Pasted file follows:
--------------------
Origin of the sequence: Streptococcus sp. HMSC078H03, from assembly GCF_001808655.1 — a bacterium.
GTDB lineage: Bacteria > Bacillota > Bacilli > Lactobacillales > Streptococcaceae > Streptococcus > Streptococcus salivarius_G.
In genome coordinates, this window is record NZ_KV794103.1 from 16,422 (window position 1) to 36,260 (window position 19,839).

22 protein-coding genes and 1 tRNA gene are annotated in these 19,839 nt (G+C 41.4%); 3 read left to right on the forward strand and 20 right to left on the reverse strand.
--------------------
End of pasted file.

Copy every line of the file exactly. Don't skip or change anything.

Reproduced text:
Origin of the sequence: Streptococcus sp. HMSC078H03, from assembly GCF_001808655.1 — a bacterium.
GTDB lineage: Bacteria > Bacillota > Bacilli > Lactobacillales > Streptococcaceae > Streptococcus > Streptococcus salivarius_G.
In genome coordinates, this window is record NZ_KV794103.1 from 16,422 (window position 1) to 36,260 (window position 19,839).

22 protein-coding genes and 1 tRNA gene are annotated in these 19,839 nt (G+C 41.4%); 3 read left to right on the forward strand and 20 right to left on the reverse strand.